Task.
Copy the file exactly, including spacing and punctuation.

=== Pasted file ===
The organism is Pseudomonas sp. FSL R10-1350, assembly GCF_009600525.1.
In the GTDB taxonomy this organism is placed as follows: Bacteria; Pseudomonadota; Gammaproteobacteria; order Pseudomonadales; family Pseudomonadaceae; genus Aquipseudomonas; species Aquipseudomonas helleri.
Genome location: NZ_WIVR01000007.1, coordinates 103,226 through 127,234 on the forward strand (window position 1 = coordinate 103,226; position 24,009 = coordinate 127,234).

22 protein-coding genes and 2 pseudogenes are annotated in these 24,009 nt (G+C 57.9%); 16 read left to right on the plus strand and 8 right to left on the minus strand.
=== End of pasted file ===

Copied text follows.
The organism is Pseudomonas sp. FSL R10-1350, assembly GCF_009600525.1.
In the GTDB taxonomy this organism is placed as follows: Bacteria; Pseudomonadota; Gammaproteobacteria; order Pseudomonadales; family Pseudomonadaceae; genus Aquipseudomonas; species Aquipseudomonas helleri.
Genome location: NZ_WIVR01000007.1, coordinates 103,226 through 127,234 on the forward strand (window position 1 = coordinate 103,226; position 24,009 = coordinate 127,234).

22 protein-coding genes and 2 pseudogenes are annotated in these 24,009 nt (G+C 57.9%); 16 read left to right on the plus strand and 8 right to left on the minus strand.